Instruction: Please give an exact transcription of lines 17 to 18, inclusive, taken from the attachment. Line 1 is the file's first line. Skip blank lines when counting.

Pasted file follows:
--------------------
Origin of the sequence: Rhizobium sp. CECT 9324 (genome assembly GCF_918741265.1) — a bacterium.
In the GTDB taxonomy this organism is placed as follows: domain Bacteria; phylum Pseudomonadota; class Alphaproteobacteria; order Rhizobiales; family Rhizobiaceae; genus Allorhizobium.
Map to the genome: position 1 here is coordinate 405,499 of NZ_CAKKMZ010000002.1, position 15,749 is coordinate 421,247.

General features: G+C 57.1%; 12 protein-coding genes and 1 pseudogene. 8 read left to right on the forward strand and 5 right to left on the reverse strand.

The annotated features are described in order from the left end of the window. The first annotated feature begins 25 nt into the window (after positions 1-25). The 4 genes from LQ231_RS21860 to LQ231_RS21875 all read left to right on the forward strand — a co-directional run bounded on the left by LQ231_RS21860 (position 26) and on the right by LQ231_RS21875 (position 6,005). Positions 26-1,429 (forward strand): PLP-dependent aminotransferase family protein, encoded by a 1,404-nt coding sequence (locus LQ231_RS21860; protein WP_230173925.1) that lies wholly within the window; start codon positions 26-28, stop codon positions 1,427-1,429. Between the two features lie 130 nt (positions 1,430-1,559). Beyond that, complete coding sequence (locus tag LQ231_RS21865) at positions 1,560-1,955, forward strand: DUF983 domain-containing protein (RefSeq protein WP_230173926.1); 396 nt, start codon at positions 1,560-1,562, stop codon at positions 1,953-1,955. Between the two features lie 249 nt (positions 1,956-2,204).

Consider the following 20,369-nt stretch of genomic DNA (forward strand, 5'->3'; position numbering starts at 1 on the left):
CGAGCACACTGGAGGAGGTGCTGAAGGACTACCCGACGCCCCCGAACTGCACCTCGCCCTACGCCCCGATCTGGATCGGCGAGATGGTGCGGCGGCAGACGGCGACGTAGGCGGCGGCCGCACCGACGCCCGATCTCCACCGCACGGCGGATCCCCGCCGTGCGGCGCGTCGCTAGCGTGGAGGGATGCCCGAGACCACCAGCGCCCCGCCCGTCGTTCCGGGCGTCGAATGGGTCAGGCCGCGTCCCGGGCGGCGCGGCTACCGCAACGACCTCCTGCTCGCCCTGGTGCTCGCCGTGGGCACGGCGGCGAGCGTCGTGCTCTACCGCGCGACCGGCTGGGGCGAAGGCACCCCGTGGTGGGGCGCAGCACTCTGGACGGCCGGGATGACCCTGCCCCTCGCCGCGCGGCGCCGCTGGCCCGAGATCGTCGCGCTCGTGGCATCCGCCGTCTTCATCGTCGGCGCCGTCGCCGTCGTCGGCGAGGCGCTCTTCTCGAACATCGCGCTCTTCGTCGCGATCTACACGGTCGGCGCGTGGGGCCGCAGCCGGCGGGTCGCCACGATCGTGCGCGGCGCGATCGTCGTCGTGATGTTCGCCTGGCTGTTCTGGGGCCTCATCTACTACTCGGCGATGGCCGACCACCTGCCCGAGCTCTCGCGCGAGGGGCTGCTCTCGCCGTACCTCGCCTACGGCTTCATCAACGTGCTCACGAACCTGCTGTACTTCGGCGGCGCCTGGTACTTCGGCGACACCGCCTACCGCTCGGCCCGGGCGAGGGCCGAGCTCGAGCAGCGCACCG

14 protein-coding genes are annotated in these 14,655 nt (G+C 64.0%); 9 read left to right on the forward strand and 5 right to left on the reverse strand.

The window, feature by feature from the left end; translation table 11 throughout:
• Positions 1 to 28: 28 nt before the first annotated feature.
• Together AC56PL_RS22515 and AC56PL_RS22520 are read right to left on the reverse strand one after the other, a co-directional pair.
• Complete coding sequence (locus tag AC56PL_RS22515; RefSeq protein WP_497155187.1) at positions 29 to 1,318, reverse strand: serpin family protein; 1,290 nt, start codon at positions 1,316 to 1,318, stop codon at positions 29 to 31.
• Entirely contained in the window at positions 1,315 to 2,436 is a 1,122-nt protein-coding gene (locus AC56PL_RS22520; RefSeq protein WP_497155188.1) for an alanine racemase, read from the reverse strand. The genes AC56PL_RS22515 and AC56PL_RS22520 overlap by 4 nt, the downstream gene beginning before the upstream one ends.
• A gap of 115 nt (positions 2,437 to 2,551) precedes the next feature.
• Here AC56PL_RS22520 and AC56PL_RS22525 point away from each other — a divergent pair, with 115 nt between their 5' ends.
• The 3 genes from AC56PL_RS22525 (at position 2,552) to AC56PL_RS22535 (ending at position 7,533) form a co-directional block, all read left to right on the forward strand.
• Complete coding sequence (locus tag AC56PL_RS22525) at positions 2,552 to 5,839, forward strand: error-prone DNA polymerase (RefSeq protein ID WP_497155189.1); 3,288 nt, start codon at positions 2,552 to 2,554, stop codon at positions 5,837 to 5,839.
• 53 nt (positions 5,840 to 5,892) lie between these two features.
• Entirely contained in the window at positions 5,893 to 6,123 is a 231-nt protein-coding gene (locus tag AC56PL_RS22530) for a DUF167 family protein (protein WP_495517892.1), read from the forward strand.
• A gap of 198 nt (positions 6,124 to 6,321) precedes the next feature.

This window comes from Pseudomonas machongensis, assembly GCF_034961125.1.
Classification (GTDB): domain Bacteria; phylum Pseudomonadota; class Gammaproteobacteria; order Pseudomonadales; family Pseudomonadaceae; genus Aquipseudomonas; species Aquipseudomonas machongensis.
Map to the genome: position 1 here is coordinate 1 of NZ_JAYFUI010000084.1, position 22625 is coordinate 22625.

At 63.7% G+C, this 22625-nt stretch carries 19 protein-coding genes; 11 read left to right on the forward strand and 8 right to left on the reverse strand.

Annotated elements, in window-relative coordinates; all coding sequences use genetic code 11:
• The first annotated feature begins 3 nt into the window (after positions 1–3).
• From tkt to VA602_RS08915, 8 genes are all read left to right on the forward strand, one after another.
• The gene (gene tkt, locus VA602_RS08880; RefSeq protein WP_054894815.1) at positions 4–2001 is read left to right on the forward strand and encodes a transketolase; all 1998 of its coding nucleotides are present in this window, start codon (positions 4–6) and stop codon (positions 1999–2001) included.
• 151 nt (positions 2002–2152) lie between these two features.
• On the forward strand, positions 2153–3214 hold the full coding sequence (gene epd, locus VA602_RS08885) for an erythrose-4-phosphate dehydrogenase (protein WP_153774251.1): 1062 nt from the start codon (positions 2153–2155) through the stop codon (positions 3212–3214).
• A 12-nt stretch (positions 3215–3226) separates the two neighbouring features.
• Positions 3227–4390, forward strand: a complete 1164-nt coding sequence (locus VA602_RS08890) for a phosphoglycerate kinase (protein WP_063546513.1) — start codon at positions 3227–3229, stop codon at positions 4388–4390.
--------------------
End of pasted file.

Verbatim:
• Complete coding sequence (locus tag AC56PL_RS22525) at positions 2,552 to 5,839, forward strand: error-prone DNA polymerase (RefSeq protein ID WP_497155189.1); 3,288 nt, start codon at positions 2,552 to 2,554, stop codon at positions 5,837 to 5,839.
• 53 nt (positions 5,840 to 5,892) lie between these two features.